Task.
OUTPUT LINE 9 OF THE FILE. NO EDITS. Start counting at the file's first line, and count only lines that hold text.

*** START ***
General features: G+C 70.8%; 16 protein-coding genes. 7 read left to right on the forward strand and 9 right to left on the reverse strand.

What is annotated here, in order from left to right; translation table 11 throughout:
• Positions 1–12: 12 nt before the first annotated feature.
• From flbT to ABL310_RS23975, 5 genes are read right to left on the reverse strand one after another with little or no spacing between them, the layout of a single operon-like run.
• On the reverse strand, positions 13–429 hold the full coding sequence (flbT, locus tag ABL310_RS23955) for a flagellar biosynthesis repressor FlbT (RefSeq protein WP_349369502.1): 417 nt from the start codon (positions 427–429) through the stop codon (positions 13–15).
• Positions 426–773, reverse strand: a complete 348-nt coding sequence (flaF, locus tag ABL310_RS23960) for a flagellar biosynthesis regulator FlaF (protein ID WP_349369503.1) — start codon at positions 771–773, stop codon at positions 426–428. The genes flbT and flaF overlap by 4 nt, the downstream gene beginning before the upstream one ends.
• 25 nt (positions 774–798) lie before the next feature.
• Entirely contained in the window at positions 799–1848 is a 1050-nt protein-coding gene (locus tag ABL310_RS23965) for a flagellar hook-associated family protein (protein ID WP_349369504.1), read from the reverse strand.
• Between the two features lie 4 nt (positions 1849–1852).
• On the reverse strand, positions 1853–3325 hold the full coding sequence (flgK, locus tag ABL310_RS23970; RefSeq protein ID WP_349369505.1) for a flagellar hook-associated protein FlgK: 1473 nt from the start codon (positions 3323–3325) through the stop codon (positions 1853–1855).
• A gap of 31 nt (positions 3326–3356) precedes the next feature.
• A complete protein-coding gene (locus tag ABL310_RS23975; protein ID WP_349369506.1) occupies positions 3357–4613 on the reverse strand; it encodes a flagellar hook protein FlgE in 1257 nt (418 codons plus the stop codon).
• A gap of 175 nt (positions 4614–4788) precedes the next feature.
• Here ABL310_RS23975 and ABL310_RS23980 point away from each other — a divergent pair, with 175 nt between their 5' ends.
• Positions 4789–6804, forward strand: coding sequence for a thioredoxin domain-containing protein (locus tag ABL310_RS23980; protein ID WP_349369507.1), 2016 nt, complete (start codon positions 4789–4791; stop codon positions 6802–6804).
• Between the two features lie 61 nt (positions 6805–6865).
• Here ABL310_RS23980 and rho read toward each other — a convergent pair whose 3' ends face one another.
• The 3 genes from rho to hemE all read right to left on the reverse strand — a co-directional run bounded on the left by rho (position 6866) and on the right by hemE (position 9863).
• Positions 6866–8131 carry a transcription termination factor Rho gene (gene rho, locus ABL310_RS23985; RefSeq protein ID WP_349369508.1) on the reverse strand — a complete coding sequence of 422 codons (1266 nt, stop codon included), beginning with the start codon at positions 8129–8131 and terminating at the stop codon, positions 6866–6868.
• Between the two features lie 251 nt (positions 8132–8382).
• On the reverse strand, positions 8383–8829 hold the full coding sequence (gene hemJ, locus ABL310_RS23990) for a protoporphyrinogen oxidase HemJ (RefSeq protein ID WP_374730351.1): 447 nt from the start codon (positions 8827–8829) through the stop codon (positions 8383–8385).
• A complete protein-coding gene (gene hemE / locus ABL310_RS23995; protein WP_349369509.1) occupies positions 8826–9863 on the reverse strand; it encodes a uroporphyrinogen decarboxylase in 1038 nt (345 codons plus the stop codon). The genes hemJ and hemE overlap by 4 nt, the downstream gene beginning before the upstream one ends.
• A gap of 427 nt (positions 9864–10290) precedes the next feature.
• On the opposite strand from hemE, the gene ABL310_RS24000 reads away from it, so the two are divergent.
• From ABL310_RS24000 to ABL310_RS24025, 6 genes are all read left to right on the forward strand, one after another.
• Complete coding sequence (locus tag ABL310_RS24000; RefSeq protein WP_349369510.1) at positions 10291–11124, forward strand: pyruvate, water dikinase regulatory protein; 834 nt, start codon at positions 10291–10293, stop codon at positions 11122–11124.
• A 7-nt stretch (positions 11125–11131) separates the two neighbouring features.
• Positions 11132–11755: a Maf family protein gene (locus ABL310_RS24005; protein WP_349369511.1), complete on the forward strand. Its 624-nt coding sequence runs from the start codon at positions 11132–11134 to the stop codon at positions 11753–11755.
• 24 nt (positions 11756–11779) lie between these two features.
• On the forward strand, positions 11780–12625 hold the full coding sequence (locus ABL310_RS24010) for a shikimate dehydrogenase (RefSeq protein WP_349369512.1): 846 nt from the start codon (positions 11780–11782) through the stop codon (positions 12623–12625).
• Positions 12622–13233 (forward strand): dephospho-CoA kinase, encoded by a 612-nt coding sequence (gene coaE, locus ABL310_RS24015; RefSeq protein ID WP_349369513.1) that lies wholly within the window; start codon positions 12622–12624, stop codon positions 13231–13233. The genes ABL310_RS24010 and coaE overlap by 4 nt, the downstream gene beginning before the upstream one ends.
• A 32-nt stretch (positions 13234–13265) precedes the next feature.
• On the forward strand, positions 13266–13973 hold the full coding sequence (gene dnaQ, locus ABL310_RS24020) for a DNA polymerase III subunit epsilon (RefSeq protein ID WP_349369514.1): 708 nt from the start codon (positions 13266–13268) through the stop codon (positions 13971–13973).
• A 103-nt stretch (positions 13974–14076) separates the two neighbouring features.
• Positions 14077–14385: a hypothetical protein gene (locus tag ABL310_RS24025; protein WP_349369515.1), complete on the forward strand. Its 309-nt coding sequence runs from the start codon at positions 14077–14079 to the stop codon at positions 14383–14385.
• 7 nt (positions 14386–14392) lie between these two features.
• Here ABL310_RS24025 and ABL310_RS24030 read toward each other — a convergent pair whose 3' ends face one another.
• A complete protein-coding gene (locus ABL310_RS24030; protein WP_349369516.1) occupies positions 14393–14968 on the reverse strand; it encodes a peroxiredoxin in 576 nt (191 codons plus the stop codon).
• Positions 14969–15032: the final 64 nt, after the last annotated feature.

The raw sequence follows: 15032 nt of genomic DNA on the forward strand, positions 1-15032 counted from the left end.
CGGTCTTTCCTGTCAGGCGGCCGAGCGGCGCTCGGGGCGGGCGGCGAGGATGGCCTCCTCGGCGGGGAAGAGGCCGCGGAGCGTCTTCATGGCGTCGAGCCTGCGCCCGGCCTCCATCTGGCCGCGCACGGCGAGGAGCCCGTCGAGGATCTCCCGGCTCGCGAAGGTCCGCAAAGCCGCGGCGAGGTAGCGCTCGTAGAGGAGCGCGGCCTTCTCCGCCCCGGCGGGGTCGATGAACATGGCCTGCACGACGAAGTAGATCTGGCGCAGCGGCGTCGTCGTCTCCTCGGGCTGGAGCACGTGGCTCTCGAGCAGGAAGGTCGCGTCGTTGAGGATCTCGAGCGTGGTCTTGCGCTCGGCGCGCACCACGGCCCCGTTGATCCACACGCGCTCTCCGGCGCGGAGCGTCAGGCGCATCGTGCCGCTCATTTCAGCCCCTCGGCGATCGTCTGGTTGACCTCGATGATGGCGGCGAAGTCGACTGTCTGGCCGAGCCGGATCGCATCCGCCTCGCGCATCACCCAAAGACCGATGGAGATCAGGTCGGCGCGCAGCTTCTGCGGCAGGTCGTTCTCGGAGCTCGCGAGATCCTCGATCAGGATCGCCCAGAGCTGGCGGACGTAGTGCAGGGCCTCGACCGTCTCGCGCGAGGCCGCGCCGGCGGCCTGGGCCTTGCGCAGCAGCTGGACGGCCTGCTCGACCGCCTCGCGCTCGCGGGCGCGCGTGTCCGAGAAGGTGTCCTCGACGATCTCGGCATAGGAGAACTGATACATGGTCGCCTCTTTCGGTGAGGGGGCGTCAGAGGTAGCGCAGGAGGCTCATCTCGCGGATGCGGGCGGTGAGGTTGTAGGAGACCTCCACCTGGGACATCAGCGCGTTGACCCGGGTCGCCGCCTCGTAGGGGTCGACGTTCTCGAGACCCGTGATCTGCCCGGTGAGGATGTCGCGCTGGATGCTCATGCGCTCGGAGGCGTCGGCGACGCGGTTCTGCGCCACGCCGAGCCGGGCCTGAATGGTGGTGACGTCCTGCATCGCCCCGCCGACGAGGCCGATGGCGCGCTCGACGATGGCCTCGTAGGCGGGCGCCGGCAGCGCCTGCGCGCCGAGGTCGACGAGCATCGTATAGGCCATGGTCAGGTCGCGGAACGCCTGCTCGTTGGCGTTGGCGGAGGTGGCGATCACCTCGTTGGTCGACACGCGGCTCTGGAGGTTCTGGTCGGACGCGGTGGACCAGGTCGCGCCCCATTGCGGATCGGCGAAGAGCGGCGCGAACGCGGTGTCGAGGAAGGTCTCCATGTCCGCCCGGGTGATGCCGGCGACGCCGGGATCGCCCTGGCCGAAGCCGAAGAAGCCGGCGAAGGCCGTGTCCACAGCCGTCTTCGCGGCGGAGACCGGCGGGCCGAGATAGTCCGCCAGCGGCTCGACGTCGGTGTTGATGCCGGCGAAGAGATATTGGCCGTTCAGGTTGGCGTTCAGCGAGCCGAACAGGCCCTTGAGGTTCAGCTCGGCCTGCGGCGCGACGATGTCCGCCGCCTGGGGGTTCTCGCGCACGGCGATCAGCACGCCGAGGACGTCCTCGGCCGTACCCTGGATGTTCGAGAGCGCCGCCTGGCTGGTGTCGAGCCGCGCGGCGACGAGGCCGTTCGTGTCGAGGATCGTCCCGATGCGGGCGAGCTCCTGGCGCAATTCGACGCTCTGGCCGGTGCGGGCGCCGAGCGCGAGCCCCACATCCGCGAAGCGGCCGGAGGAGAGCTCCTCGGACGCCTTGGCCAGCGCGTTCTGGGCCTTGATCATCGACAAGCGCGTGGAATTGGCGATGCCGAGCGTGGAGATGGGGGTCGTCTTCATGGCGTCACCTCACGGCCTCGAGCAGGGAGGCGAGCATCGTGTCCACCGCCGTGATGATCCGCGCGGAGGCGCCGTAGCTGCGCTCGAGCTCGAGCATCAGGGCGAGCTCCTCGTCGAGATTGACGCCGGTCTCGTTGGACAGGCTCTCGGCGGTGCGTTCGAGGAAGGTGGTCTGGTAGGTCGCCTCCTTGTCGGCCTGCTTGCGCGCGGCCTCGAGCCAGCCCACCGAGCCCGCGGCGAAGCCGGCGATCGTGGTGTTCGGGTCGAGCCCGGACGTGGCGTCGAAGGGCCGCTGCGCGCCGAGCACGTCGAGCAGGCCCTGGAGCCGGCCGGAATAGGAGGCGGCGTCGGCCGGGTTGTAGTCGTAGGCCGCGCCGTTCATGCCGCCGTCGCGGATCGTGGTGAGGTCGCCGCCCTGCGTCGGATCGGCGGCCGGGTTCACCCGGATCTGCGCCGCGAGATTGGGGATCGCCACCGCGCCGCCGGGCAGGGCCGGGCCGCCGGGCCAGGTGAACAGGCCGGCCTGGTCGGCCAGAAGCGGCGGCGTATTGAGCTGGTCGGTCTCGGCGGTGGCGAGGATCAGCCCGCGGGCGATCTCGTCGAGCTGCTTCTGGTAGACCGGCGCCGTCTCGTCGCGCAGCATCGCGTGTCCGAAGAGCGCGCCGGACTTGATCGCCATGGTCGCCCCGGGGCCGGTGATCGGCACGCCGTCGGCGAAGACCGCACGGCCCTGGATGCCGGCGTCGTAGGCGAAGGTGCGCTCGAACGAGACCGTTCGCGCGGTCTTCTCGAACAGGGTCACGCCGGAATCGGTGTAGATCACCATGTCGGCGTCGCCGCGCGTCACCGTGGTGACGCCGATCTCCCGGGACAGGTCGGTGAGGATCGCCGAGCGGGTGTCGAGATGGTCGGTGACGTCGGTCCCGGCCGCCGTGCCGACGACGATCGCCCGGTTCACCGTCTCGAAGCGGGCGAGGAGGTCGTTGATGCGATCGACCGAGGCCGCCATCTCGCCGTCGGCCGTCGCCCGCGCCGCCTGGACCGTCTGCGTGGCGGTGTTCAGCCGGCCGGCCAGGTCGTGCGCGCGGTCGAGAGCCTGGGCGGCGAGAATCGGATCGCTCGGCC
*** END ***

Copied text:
• Between the two features lie 4 nt (positions 1849–1852).